Castle Crag

ONE Wainwright circular walk: Castle Crag.

Walk Rating:⭐⭐⭐

Time: 2 - 3 hours (depending how long you take exploring caves and quarries!)

Parking: a few free spaces in Grange on the parking area in front of the church, just over the bridge crossing the river (Grid Reference: NY 254 175). You can also take the bus that runs regularly from/to Seatoller, through Borrowdale, to/from Keswick.

Castle Crag from King's How

Why should a small hill, the only one of the Wainwright fells under 1000 feet in altitude, be such a favourite amongst visitors to the Lake District? Perhaps, because, as Wainwright puts it in his Guide to the North Western Fells, it stands "in the author's humble submission ...(in) the loveliest square mile in Lakeland - the Jaws of Borrowdale".

This short walk around Castle Crag takes you along a riverbank, through beautiful woods, and up to the fine summit viewpoint where, in spite of its low altitude, you can see Scafell Pike, Helvellyn and Skiddaw. But the route also visits some of the best of the caves and quarries of Castle Crag, so that you see this beautiful little fell not just from above, but from below as well!

Strava estimates a walking distance of 7km

1) Start by standing on the bridge over the River Derwent at Grange. Castle Crag is the small hill to the south, above the river, dwarfed by Low Scawdel, the craggy fell that rises up to the top of High Spy to the west.

Castle Crag, dwarfed by Low Scawdel

2) Walk through the village and then turn left along the minor road, just beyond the Grange Cafe. The bridleway sign points towards Rosthwaite and Seatoller.

Turn left and walk along this minor road out of the village

3) Walk along the road. The long ridge between High Spy and Maiden Moor will be above you.

The view on a day when the higher fells are in cloud!

4) At a junction of minor roads, bear left, now signposted for Castle Crag.

5) The road passes a campsite then becomes a track heading down to the wooded riverbank.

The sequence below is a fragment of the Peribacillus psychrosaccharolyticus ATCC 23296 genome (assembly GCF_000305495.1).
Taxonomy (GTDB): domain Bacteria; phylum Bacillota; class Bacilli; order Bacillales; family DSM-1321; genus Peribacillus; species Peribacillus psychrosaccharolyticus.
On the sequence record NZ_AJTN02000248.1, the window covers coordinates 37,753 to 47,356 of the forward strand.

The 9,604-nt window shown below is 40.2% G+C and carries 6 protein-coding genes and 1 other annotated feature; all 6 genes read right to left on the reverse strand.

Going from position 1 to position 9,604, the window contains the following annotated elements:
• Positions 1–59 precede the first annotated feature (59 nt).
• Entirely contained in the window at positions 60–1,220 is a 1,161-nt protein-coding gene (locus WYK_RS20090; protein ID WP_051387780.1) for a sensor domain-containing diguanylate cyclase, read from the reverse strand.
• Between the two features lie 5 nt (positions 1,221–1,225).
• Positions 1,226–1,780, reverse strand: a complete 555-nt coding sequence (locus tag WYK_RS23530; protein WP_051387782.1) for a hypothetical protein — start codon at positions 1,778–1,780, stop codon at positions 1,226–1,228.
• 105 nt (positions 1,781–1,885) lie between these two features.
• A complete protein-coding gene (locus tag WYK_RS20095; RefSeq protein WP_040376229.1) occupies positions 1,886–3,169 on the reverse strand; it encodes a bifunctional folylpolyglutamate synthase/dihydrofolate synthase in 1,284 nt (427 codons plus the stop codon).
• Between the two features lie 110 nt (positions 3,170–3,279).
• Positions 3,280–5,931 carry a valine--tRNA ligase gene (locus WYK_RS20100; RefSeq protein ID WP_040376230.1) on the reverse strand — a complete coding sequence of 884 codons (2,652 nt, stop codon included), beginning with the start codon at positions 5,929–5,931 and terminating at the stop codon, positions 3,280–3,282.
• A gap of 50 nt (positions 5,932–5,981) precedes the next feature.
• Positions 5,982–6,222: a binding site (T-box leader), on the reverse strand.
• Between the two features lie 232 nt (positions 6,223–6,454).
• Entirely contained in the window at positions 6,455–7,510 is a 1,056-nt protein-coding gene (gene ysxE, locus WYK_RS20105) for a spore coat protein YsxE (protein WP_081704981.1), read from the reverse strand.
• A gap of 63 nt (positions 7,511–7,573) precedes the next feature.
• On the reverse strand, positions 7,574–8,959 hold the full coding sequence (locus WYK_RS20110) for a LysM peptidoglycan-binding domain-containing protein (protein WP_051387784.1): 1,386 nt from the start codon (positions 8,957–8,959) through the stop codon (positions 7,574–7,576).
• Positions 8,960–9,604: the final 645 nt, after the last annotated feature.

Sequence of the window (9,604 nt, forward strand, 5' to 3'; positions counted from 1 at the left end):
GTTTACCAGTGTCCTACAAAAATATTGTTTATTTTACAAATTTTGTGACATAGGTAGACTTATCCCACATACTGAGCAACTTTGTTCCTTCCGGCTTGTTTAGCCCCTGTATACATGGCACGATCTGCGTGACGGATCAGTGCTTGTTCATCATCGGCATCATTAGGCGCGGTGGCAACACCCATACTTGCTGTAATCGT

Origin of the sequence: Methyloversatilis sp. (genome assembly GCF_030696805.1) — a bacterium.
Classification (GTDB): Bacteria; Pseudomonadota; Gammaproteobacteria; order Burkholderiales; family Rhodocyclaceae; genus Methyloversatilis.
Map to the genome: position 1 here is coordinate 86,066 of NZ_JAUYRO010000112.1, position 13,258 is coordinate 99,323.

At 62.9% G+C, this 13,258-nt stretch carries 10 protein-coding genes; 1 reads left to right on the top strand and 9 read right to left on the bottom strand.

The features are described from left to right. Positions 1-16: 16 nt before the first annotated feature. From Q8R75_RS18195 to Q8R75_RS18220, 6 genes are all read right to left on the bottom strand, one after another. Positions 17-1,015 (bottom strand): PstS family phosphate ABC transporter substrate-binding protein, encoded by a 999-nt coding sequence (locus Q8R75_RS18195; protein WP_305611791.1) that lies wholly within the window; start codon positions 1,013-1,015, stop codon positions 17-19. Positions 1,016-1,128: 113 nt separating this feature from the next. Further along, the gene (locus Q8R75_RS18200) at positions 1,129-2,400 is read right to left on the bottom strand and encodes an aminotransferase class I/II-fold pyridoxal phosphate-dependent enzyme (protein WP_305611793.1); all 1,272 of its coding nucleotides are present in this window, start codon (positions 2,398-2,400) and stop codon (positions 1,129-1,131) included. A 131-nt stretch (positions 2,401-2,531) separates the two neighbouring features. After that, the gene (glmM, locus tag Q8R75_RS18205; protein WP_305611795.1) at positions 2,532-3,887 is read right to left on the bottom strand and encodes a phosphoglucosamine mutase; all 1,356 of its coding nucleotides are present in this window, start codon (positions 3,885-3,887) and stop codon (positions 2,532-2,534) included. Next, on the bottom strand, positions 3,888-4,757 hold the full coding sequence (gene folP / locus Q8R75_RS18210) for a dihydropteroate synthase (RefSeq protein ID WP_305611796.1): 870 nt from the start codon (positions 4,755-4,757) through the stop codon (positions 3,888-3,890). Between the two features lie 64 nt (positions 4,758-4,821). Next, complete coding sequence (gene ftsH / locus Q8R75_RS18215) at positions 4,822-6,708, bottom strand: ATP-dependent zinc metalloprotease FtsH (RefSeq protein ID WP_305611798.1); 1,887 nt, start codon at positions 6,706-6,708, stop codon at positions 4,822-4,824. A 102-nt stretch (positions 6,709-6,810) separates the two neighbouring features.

Head down the track to the wooded riverbank

6) Walk around the slight bend in the river, using the footbridges provided to cross the two small streams flowing across the stony riverbank.

The first of the two footbridges

7) Walking up the slope beyond the second footbridge, you will come to a signposted junction. For the most picturesque route, take the path that continues ahead, above the river, rather than the track heading right directly towards Castle Crag. This will be our return route instead.

Head straight at the junction, to walk above the river

8) The path guides you through the Low Hows woods, along the banks of the Derwent, with its crystal-clear waters flowing below you.

Walking along the side of the River Derwent

9) The clear path continues through the woods, crossing a stone wall, heading uphill away from the river.

Follow the path away from the river 

10) Look out for a junction where a thinner stony path, leaving the main path on the right of a bend, climbs up to the fellside towards some caves and spoil heaps above. This is a detour that is definitely worth taking.

Take a detour up this path on the right

11) Follow this path upwards until you reach the highest pair of large caves above. These are Millican Dalton's caves, for many years used as a summer residence by this pacifist mountaineer and adventurer who escaped his life as an insurance clerk in London to become 'a gentleman of the hills'.

Millican Dalton's Caves

12) Dalton called the smaller cave, to the right of the main cave, 'The Attic' and used it as his sleeping area. Carved on the rock outside this higher cave, on the left of the entrance, is lettering saying, intriguingly, "Don't!! Waste words Jump to conclusions!" - presumed to be by Dalton. Less well publicised, to the left of the main cave, are the words "Good, Comrade". Dalton certainly had left-wing views.

The carved letters to the left of the main cave

The carved letters at the entrance to the 'Attic'

Looking into the main cave from the 'Attic'

Looking out of the main cave towards Grange Fell

13) Now return to the main path (there is no safe route up to the summit beyond the caves). The clear path continues south through the woods, heading closer again to the river. Ignore further side paths and continue on the track until it reaches a gate, situated at the point where the woods open onto the farmland to the south of the fell.

Go through the gate and then, soon after, through another on the right